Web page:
How could I not notice a basketball-sized mass in my stomach?
I have had lots of practice with denial.
After my mom died I did not have a place to put my sadness, loneliness, grief, and fear, so I denied and pushed it away.
When the toxic feelings I shoved down leaked out in a variety of ways, I denied it and pushed it away.
If we deny parts of ourselves and our humanity, we live a divided life. We cannot self reject parts of ourselves and live whole. I have been self rejecting emotionally and physically most of my life. That is why I am constantly on a journey toward deeper wholeness and healing. I am learning to recover the parts that I have rejected.
Jose asked me how I hadn’t noticed the mass. The answer is connected to my desire for breast surgery. This might be TMI, but why hold back now, right?
In high school, I was a 34DDD and they grew from there. Gravity and breastfeeding didn’t help. I did not feel comfortable in my own body and constantly tried to minimize, hide, and distract from their size. For some perspective, the Dr. took over 3 pounds and more than 5 cups of breast tissue out of EACH boob. These were not small potatoes.
(Boobs should not be bigger than a baby's head. Actually, they shouldn't be bigger than my adult head either.)
I explained to Jose that I had been self rejecting parts of my body for decades. I was a master at explaining things away or focusing on something else so I could deny/ignore realities that I didn’t like.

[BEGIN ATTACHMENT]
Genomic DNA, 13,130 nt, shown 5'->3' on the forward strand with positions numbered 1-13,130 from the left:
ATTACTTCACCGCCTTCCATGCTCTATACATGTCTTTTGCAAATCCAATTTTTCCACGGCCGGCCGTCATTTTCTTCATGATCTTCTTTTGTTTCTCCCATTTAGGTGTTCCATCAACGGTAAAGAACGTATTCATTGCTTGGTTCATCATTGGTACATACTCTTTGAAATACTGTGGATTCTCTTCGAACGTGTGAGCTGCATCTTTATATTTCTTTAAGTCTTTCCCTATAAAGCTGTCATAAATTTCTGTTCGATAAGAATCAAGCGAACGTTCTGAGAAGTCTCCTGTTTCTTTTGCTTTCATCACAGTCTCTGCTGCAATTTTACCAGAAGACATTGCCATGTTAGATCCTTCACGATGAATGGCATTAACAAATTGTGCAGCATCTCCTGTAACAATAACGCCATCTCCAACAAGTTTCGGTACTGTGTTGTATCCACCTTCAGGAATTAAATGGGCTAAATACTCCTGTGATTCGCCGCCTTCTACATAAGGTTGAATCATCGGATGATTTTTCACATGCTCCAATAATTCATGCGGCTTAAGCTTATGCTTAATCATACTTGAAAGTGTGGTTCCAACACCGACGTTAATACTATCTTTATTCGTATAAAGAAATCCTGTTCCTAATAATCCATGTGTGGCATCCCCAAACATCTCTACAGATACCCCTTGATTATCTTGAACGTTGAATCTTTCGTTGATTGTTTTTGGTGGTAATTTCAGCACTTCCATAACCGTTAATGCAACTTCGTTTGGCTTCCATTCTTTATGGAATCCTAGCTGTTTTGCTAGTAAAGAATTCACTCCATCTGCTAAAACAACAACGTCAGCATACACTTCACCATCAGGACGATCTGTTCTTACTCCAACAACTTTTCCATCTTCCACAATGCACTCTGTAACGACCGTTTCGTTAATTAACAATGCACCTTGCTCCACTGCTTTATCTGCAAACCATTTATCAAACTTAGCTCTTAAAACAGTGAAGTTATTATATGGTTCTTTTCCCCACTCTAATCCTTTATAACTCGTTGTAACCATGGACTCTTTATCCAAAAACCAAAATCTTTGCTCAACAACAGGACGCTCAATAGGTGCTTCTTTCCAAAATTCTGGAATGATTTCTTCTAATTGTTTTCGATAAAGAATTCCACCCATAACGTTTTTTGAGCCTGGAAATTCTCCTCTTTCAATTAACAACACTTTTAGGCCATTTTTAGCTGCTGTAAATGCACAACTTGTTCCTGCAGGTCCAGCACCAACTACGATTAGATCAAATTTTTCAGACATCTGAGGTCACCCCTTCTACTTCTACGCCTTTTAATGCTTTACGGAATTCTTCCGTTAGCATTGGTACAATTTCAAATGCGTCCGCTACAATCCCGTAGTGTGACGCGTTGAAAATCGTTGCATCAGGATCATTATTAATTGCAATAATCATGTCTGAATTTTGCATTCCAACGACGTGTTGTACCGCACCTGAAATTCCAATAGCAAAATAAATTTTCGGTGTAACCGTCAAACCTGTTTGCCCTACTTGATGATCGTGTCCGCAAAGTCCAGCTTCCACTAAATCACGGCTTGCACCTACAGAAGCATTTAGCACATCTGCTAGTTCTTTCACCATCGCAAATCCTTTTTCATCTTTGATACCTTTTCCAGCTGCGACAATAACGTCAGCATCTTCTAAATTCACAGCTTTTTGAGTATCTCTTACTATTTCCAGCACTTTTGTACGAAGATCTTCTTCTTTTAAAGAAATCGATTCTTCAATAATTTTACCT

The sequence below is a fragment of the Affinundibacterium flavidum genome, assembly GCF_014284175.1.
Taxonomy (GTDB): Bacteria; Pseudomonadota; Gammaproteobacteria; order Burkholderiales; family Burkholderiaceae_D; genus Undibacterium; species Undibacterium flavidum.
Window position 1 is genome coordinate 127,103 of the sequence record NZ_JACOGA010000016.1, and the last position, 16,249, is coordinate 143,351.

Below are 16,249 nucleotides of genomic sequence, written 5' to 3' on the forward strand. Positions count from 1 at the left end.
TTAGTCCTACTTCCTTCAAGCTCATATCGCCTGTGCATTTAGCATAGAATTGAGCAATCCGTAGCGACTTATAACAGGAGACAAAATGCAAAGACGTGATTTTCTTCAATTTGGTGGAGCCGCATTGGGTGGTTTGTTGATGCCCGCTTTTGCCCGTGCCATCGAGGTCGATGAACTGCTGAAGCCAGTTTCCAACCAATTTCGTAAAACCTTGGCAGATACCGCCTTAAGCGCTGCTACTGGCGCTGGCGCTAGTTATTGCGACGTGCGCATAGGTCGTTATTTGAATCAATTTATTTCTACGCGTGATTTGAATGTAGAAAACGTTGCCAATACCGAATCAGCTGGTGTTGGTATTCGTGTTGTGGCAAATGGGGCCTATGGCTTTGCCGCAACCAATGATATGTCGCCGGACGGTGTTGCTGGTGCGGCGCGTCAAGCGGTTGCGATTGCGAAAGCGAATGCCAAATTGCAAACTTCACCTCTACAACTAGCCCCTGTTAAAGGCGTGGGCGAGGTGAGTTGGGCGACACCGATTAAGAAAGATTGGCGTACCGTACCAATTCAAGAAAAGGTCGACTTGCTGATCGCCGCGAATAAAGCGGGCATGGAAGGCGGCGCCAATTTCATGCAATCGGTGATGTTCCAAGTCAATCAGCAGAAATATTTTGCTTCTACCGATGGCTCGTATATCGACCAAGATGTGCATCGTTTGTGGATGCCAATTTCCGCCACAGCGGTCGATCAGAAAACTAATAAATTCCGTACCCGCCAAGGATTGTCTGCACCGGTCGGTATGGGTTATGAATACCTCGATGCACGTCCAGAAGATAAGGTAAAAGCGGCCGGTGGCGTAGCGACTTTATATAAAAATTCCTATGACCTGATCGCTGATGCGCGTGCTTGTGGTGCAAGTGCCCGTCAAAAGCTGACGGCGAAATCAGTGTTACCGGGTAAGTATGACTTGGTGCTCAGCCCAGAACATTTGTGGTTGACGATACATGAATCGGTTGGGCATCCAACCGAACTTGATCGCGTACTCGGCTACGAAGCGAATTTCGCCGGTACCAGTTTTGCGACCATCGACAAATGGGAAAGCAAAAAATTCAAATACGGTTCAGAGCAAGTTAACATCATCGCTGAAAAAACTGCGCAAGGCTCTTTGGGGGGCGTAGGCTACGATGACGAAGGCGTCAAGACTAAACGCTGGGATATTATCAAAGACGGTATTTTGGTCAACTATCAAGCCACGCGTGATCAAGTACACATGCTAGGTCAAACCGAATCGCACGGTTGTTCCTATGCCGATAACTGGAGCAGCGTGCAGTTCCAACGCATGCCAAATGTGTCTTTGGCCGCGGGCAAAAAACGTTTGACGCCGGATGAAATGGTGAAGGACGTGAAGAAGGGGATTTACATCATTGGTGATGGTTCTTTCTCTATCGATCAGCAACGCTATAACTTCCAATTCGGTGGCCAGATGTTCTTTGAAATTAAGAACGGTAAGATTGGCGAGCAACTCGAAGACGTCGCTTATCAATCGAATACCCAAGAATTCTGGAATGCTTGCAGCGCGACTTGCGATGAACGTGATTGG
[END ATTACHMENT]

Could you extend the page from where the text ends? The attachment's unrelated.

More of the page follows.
Most of the time I would not even BE in pictures. When I was, I would hide behind the kids.
The mass has been growing for a long time. We do not know how long, but in hindsight, I think it has been years. I looked pregnant when it was removed. I didn’t think there was something terribly wrong; instead, I attacked myself and my body.
I am eating too much junk. I need to exercise. I’m bloated. My mom carried weight in her midsection - it’s just my body type. I’m about to start my period. Deny. Deny. Deny.
My stomach was so large that it was uncomfortable. If the dog jumped on me or the girls touched my stomach while playing I would be in pain. It hurt to bend over to pick up things.
(I deleted so many pictures of my speaking engagements because of my belly. I wish I had them now to see how the mass was growing. This is October 2021.)
I was focused on getting the breast reduction, keeping all the balls in the air, avoiding taking care of myself, and denying how big it had gotten that I didn’t even think to speak to my doctor about it. She had been encouraging me to change my diet and get more exercise. To tell her my stomach was big seemed a bit obvious.
After the breast reduction, my stomach looked huge in comparison to my delightfully sized breasts. (I seriously love them. They are adorable.)
If I had not gotten the breast reduction who knows when we would have found ovarian cancer. My blood work wasn’t off, I didn’t have any other symptoms or indicators other than discomfort due to the size of the mass. There was no reason to think cancer was growing in my body.
If I had gotten the breast reduction 10 years ago, when I hoped to, there likely would not have been any cancer, yet.
It is a miracle we found it. Ovarian cancer is aggressive and brutal. Most women are diagnosed in Stage 3 and it is a very different journey. I am so fortunate mine is Stage 1.
People have asked how my gynecologist didn’t find the mass. My surgeon said once the mass grew out of the pelvic area it becomes difficult to detect.
Maybe those big boobies were a gift after all.